The intentions of the SGP were understandable; any union that would amalgamate several contrasting economies needed a stringent fiscal framework in order for it to function appropriately. If we analyse the current euro-zone crisis, the authenticity of the SGP is in question because strict sanctions were to be imposed on any nation who did not adhere to the ‘strict’ conditions set by the EU. If this were the case then several nations including Germany, Italy and Greece in particular would have been punished appropriately for their fiscal mismanagement. Former UK Prime Minister John Major suggests that:
“Southern states over indulged on low interest-rates and racked up debts. When Germany and France over-stepped the criteria without any penalty by the commission, the criteria became toothless.”
It is fair to suggest with hindsight that sanctions on nations who had failed to abide by the framework set by the EMU would have almost minimalized the severe economic damage that has beset the euro-zone today. Had sanctions been imposed some ten years ago, or even five, then the severe problems that appear only to be appearing now could have been dealt with then.
With regards to the realization of the EMU, the SGP was implemented in 1997, two years before the data range in the graph. Despite a prerequisite of national debt being less than 60% of GDP levels, the graph above highlights the inability of euro-zone members failing to deal with nations not following the fiscal framework. This tacit failure to impose sanctions on members allowed certain members continue to let national debt to grow until it became an apparent and uncontrollable problem, hence, the systemic failure of the system itself. Clive Cook of Bloomberg is one of several commentators who have critical views on not only the SGP, but of EU governance in general.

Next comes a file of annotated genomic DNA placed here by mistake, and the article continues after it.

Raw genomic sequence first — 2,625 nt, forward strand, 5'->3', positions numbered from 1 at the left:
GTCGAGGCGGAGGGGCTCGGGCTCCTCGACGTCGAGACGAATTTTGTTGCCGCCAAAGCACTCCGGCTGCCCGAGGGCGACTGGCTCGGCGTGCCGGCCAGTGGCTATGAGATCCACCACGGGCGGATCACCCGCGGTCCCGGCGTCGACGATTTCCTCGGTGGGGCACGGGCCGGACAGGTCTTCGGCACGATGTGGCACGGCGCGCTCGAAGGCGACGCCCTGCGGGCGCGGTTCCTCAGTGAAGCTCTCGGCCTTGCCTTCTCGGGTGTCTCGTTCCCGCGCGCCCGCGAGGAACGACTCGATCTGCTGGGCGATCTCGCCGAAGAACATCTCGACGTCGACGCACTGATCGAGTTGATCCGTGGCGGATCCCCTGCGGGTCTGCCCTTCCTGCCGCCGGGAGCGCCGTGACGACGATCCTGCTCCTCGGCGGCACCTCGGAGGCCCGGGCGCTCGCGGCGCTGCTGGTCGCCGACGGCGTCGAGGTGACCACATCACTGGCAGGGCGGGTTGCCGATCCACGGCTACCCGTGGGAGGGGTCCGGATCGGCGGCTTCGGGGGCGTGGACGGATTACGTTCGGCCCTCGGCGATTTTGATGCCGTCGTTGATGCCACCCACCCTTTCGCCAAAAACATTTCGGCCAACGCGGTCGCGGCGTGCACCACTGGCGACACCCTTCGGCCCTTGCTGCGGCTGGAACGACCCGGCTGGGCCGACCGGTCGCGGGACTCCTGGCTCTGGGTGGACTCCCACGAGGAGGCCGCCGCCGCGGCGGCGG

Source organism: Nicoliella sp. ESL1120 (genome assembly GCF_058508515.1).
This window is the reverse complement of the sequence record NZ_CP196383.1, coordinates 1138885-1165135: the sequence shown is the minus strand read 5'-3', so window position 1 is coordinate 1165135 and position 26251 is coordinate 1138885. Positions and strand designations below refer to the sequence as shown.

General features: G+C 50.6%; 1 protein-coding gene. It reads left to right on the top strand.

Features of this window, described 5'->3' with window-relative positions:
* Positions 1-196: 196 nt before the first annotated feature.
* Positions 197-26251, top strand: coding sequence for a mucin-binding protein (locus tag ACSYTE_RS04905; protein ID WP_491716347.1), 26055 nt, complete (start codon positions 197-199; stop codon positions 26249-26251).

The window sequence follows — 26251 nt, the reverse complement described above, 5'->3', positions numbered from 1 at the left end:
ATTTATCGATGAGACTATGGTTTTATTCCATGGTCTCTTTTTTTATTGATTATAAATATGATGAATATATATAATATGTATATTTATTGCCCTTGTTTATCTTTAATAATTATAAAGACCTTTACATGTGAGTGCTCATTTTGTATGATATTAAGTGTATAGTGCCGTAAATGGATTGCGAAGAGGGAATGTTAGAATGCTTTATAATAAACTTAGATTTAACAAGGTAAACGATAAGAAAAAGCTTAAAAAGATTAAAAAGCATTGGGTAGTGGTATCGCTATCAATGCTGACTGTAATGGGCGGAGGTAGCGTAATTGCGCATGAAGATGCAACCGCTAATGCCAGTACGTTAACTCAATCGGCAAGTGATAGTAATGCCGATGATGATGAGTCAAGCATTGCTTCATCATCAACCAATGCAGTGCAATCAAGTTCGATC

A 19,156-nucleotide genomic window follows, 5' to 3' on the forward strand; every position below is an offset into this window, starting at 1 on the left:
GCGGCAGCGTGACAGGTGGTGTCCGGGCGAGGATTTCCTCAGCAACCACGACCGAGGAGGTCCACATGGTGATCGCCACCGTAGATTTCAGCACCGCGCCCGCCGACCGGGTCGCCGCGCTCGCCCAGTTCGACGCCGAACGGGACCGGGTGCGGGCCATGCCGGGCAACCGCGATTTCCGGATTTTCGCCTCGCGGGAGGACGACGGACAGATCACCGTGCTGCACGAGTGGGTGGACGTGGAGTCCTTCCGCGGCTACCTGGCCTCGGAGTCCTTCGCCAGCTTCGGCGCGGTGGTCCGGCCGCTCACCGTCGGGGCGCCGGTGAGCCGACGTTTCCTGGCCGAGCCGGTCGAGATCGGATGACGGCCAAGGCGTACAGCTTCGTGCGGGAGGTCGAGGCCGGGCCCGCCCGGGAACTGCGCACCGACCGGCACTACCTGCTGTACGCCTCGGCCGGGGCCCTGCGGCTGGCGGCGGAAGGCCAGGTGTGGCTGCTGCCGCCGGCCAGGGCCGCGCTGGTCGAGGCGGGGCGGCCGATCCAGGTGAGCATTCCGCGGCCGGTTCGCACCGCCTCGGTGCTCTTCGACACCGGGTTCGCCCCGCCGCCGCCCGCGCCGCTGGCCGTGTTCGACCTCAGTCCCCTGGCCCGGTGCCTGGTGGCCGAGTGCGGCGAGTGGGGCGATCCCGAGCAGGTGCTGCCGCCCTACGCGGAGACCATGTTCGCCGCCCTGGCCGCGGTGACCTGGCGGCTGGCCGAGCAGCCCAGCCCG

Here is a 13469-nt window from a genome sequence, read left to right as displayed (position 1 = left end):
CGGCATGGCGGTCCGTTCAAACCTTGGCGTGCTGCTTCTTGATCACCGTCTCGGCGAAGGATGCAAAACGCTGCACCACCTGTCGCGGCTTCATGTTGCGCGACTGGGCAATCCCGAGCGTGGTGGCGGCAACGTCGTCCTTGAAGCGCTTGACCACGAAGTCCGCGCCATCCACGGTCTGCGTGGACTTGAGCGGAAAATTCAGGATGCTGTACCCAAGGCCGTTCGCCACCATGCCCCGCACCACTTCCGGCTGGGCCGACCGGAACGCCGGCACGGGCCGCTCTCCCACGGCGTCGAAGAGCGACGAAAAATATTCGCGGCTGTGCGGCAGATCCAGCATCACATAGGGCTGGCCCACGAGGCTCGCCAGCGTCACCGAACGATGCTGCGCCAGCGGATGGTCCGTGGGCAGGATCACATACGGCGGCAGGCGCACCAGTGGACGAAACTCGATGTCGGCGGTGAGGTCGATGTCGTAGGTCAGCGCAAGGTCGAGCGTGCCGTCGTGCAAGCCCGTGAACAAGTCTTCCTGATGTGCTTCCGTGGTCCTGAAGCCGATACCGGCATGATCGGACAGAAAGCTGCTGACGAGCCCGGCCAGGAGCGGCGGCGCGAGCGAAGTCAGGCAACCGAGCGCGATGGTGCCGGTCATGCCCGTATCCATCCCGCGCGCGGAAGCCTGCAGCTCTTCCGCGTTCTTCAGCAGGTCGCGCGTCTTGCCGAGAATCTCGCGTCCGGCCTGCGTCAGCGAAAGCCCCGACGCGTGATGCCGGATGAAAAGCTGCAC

“Remember the EU’s vaunted Stability and Growth Pact of 1997, which supposedly put limits on public borrowing — and which Germany, by the way, violated? The same syndrome is evident today. Write a new rule now, worry about enforcing it later. This has been the hallmark of EU governance.”
Moreover, this has been a consistent theme that has underpinned EU and euro-zone governance (or lack of). Despite apparent mechanisms being in place to prevent severe economic shocks, euro-zone nations appear to have repeated some of the same systemic errors, the only difference with the EMS crisis of 1992 and the current crisis is the severity, the current crisis however appears to be of a much greater proportion, with the lasting effects significantly greater.
Clearly, the current economic crisis that is crippling the euro-zone could have been prevented if decisive action was taken to punish nations who did not adhere to the ‘strict’ rules set out in the SGP. Retrospective analysis does little to compensate the fact that the damage as a result of this failure has been catastrophic. There is no easy remedy; the euro-zone must comply with the reform package set out by the ECB in order to have the fiscal harmonization so desperately required in order to achieve the goal of a single currency. Without both monetary and fiscal unity, this crisis will occur in the future, and the consequences far worse, something that seems too difficult to comprehend at this moment in time.